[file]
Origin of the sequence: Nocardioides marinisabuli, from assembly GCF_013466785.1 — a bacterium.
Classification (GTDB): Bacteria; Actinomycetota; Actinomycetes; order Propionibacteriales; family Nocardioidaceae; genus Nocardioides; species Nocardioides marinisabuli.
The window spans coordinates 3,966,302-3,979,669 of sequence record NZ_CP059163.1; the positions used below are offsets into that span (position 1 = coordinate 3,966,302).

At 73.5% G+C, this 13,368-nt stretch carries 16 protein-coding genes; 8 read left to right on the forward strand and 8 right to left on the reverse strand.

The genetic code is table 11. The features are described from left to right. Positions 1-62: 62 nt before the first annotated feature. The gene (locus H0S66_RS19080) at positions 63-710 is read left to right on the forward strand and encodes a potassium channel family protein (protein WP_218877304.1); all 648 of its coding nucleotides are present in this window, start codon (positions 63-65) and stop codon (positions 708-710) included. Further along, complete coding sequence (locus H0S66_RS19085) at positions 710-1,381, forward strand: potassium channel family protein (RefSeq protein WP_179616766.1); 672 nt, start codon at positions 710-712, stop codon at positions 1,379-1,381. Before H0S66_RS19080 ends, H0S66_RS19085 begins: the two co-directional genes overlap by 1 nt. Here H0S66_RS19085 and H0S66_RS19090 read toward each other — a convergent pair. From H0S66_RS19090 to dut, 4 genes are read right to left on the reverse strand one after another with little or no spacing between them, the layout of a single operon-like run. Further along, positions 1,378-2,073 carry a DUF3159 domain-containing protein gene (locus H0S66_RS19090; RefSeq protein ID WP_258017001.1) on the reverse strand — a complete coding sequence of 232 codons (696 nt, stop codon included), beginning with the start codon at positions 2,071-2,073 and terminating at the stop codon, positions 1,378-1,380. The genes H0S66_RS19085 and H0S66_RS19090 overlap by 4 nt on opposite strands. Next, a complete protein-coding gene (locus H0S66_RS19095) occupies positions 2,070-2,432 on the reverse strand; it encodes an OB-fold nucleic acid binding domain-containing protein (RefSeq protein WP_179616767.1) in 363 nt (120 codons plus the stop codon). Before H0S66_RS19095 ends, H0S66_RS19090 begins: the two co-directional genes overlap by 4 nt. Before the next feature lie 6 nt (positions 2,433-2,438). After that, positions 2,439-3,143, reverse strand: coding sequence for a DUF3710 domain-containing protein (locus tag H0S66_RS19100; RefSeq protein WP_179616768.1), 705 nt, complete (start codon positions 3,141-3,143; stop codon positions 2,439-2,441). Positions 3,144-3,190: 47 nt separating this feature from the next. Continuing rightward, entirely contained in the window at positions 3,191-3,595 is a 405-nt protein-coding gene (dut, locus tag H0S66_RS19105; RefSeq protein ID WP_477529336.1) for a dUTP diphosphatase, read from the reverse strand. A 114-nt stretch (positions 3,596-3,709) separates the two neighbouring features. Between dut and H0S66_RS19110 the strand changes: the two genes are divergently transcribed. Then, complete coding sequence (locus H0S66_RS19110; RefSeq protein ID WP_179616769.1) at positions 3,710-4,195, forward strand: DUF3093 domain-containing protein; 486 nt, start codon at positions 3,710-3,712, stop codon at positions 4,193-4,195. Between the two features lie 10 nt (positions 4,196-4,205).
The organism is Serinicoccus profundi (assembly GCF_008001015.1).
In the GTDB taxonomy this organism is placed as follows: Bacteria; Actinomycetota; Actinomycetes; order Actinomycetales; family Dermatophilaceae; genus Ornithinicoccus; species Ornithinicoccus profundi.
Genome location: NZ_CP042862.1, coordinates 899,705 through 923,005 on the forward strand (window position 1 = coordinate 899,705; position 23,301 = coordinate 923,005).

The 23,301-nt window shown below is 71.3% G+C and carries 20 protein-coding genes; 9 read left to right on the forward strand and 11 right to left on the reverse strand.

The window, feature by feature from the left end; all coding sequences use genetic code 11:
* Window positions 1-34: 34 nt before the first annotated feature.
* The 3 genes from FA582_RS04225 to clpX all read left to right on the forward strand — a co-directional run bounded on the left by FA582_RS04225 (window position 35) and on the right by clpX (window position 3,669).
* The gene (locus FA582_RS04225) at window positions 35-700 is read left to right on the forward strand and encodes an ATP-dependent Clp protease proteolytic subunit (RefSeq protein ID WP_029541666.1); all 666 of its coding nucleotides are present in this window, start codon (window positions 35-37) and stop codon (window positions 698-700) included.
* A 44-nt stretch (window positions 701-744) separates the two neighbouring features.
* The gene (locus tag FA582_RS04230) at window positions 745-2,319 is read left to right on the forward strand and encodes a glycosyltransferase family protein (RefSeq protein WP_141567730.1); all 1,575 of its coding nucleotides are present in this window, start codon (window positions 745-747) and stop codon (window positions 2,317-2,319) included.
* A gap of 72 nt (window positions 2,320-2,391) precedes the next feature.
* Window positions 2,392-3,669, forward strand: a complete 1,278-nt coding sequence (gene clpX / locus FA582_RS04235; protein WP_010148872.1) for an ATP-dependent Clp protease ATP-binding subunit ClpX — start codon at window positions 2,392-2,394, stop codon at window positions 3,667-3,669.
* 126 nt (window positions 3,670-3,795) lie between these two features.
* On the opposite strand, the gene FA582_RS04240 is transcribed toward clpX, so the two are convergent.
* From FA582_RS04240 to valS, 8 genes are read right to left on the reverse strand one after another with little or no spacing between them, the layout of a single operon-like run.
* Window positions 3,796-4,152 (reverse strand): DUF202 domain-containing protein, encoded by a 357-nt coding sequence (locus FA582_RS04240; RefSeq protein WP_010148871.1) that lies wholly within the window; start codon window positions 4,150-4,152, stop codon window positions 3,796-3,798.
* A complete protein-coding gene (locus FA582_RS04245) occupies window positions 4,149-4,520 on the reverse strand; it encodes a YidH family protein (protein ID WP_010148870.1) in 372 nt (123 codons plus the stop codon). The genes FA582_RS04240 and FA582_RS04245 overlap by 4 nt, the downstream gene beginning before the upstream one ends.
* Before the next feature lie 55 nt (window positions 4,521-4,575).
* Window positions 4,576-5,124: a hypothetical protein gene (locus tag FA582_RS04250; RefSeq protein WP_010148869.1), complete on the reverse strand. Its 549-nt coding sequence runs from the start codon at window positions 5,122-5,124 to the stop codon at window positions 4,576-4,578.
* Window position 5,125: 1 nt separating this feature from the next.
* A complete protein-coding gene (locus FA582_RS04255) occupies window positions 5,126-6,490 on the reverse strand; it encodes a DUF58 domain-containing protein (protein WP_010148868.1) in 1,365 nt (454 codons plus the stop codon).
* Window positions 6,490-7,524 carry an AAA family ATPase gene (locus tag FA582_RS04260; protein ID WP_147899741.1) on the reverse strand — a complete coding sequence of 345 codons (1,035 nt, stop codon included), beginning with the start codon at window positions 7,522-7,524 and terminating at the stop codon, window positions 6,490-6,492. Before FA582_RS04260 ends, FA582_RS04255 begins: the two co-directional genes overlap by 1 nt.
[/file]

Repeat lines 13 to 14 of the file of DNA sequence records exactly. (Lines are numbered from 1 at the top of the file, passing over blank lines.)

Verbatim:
* The gene (locus FA582_RS04225) at window positions 35-700 is read left to right on the forward strand and encodes an ATP-dependent Clp protease proteolytic subunit (RefSeq protein ID WP_029541666.1); all 666 of its coding nucleotides are present in this window, start codon (window positions 35-37) and stop codon (window positions 698-700) included.
* A 44-nt stretch (window positions 701-744) separates the two neighbouring features.